Being able to live another day is an everyday feat. Shelters are no longer a choice of concrete and wood, the dichotomy is now between having one and nothing at all. I used to hear that poor people are poor because they sleep on the floor and not on the bed, it has changed dramatically. It is now about what comes between the floor and the naked back. Or even what floor is it, the street or a shanty built under the bridge. Life is harsh. Even worst than I thought.

Living and working abroad has made me realized that looking from a distant point of view, I witnessed images and those conceptions that were never there back then - back in the Philippines where you only see yourself. I was miserable because of my aspiration to feel better and escape from life’s harsh whip. Isn’t that pathetic?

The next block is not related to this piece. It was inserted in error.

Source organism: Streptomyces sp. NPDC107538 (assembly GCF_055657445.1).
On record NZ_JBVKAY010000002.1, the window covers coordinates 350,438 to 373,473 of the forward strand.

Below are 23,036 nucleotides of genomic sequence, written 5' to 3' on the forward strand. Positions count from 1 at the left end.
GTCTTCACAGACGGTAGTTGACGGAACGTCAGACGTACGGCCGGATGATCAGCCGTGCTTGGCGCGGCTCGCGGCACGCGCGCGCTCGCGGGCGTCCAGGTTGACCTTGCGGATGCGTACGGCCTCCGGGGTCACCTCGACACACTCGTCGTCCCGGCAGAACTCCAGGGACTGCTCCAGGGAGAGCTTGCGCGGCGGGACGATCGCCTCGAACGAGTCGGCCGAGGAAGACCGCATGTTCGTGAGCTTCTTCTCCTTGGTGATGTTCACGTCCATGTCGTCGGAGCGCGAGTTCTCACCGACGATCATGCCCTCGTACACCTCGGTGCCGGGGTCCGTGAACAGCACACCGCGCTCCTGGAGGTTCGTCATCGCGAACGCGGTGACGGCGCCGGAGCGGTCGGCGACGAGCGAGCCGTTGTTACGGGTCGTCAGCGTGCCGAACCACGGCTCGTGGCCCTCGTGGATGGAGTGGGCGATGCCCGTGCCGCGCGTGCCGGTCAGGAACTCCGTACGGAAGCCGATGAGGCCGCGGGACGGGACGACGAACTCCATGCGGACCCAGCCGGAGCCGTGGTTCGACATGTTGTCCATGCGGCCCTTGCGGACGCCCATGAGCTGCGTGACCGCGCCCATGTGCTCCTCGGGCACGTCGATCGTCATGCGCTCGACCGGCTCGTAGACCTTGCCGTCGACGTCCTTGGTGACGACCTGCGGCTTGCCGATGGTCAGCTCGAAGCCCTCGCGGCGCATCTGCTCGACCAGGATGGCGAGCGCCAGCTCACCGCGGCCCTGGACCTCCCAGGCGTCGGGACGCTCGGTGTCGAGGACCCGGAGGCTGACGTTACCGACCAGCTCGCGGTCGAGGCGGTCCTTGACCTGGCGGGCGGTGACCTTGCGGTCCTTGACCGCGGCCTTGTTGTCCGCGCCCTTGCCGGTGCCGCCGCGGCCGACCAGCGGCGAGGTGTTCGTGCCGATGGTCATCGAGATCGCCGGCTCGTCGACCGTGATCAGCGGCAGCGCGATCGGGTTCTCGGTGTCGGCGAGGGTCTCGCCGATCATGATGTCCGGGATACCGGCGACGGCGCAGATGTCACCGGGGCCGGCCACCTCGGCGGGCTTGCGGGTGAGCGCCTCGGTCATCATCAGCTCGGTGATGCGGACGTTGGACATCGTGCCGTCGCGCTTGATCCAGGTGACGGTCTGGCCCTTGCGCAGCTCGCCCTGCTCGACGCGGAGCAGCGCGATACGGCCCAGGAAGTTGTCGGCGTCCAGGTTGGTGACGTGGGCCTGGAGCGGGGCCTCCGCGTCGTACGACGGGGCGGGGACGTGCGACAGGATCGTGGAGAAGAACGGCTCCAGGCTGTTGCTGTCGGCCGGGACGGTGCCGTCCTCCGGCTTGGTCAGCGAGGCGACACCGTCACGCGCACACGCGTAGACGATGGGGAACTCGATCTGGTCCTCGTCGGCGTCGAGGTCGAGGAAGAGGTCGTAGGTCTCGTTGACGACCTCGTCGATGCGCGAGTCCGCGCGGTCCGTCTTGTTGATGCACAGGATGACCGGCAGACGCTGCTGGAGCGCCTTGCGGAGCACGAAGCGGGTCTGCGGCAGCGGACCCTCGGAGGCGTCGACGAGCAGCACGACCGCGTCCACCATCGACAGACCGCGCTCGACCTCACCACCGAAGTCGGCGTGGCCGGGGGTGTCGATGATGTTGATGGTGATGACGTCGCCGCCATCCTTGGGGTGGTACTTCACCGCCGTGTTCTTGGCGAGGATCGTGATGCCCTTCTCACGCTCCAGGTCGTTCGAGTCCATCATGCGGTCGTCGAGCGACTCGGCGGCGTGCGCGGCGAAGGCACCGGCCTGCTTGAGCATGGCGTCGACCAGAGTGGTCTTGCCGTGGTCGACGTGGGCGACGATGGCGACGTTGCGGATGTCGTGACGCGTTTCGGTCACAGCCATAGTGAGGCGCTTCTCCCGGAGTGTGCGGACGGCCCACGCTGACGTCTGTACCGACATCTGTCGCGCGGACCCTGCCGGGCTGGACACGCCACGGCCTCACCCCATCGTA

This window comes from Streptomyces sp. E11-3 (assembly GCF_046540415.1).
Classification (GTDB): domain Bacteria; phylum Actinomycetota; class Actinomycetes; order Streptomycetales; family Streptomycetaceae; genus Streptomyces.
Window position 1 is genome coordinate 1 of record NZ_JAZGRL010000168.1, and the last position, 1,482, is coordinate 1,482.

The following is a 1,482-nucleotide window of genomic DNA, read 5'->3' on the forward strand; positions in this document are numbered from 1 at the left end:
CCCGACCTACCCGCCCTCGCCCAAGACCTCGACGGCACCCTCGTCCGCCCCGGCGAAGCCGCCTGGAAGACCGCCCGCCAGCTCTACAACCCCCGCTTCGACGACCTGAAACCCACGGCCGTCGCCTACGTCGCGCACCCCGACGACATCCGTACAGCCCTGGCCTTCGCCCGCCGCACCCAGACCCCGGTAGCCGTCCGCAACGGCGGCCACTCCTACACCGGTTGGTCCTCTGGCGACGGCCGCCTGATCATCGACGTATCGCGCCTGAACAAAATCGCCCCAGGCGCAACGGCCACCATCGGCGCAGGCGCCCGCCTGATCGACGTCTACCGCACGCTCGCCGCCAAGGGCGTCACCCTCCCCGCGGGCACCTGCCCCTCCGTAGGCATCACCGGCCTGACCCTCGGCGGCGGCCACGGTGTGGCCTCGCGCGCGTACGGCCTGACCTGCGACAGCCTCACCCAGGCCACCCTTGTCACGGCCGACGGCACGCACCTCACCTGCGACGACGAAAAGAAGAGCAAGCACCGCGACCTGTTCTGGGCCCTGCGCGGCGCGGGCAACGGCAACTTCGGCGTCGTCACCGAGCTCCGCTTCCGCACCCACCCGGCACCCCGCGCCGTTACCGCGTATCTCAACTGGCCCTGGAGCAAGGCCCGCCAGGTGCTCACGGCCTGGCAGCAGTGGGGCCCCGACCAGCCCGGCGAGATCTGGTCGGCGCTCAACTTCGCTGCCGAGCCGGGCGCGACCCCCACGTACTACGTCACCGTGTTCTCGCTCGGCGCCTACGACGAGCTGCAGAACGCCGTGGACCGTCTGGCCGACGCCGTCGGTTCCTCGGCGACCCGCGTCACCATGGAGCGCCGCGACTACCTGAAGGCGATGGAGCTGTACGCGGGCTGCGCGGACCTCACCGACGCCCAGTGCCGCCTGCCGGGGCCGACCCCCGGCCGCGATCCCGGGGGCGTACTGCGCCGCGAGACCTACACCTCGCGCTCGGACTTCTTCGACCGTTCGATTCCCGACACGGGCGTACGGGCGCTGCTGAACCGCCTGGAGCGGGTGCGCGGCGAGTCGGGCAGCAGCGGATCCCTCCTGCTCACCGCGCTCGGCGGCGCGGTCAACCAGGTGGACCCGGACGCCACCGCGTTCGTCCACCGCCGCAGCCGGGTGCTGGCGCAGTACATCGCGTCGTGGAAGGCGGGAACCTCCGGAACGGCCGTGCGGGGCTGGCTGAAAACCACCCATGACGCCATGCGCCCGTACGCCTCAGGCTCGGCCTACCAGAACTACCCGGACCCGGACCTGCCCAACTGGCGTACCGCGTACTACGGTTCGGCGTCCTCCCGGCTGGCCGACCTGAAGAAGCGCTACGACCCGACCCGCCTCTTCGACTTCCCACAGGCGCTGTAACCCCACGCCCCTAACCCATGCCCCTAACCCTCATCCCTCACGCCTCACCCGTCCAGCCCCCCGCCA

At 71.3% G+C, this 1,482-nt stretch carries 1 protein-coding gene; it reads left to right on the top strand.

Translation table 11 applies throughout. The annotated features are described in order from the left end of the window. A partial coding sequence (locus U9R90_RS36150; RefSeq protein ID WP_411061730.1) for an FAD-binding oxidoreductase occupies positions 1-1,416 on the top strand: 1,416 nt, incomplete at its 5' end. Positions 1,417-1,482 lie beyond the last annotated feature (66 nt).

My absence from the Philippines had me. It resulted to an almost transcendent understanding of what really lies beneath and poked the real side of me. The guilt and shame went gushing to my consciousness, embarrassed of my complaints, my pains and personal hassles.

Right now, I am frustrated that there is not much I could do. Unable to do something significant to cause any radical change to the state of my dear nation and its people. I am just another clueless pinoy, not knowing how I can be different and make an impact, even to the least degree of what they may call positive action.

Or probably I know. Just that I do not have the guts to work it out or just being less courageous knowing that whatever effort I do, I will be sucked up by the already corrupt system. Thinking about it, I find myself to have less and less audacity to do whatever is purpose-driven.

Sigh. It just sucks that it is easier to give up and throw your hands to the pblivion of hopelessness.